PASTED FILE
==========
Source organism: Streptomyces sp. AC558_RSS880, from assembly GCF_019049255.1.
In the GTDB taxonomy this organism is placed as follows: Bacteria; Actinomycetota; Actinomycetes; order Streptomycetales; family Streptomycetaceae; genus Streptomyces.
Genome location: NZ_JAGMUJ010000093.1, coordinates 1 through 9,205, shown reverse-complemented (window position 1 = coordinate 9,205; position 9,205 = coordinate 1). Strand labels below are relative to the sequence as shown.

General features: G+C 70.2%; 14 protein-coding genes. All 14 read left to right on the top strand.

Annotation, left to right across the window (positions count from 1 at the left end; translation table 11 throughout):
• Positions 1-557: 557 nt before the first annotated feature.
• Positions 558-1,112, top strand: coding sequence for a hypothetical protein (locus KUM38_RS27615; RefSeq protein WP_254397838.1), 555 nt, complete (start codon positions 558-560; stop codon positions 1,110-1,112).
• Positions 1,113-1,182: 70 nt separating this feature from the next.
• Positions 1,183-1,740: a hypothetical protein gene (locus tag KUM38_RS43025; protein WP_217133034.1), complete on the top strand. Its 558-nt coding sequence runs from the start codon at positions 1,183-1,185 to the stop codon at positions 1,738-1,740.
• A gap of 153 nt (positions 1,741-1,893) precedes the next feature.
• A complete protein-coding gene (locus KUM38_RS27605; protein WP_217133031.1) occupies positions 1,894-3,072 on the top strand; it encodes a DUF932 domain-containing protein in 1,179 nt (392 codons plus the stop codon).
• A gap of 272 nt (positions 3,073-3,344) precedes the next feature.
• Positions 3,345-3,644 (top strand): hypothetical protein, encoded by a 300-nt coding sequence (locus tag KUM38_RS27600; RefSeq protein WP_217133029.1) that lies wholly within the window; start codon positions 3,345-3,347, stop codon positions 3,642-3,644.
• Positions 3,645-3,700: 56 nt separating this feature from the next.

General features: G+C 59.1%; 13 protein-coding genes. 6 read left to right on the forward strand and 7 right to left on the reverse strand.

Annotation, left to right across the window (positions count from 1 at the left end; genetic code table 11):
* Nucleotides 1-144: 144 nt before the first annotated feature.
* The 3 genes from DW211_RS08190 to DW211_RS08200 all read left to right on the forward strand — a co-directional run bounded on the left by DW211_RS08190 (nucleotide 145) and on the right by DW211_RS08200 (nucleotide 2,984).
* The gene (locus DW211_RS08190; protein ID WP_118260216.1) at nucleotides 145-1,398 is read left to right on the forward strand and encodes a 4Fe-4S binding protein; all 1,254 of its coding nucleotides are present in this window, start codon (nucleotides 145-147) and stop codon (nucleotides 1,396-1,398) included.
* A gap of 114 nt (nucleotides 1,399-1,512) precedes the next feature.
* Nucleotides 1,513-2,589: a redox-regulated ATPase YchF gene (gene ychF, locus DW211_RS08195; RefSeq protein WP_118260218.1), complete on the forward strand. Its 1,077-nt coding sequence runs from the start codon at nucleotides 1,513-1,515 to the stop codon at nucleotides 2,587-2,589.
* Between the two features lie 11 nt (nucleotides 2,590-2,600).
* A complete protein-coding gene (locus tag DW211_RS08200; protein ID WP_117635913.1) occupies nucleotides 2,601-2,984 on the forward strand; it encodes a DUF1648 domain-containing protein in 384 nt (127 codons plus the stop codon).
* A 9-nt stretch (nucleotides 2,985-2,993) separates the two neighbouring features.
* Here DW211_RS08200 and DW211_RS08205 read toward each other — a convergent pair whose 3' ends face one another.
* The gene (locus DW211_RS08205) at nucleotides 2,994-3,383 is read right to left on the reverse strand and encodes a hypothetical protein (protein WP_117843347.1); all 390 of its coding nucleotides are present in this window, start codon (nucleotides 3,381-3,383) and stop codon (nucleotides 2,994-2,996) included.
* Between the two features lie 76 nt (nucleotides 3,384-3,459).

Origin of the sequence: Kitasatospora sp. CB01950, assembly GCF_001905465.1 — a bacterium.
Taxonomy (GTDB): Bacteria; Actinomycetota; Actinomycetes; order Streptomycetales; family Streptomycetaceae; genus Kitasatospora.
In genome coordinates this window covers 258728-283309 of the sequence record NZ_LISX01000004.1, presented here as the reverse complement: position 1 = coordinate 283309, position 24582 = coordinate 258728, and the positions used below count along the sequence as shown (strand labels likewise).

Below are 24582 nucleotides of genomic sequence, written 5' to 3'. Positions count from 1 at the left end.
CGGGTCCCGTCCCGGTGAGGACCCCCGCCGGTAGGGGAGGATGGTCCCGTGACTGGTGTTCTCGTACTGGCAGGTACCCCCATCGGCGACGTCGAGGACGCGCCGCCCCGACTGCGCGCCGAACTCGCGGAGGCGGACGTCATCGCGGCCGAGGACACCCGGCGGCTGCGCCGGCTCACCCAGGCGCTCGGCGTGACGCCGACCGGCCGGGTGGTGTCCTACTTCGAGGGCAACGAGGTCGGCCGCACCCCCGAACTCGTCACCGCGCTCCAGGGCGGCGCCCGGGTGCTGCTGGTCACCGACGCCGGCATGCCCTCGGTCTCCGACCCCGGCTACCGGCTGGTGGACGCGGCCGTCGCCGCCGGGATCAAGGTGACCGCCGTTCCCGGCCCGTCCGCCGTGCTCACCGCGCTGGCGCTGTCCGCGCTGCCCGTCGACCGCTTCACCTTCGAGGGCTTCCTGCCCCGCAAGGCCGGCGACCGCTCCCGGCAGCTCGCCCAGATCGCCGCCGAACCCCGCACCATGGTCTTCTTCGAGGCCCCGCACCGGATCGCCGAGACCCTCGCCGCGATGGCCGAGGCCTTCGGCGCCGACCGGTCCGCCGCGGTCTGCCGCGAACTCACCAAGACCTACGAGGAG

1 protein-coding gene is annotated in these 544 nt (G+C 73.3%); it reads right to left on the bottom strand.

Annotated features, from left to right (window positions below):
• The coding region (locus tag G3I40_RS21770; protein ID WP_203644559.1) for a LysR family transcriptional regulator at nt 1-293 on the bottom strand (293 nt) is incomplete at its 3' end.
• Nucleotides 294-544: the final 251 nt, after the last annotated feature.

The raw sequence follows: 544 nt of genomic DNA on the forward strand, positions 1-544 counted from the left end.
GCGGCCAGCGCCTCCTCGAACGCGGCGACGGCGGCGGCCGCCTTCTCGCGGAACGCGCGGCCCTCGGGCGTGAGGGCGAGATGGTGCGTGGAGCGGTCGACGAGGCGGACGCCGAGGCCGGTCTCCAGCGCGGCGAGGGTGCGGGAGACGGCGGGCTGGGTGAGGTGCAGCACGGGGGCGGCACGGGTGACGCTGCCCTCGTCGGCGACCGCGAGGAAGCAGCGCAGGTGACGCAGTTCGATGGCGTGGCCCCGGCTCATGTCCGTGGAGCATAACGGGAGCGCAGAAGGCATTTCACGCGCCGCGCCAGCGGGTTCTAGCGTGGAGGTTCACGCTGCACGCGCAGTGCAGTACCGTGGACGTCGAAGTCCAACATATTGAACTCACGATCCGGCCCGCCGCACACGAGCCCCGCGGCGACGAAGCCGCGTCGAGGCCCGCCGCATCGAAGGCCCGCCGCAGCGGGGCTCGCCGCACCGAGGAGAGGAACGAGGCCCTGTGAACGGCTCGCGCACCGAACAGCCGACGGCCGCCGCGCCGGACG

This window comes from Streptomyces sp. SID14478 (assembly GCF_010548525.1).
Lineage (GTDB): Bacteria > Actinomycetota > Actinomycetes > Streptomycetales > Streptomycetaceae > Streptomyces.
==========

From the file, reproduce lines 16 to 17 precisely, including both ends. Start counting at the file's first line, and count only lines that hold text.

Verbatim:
Annotation, left to right across the window (positions count from 1 at the left end; genetic code table 11):
* Nucleotides 1-144: 144 nt before the first annotated feature.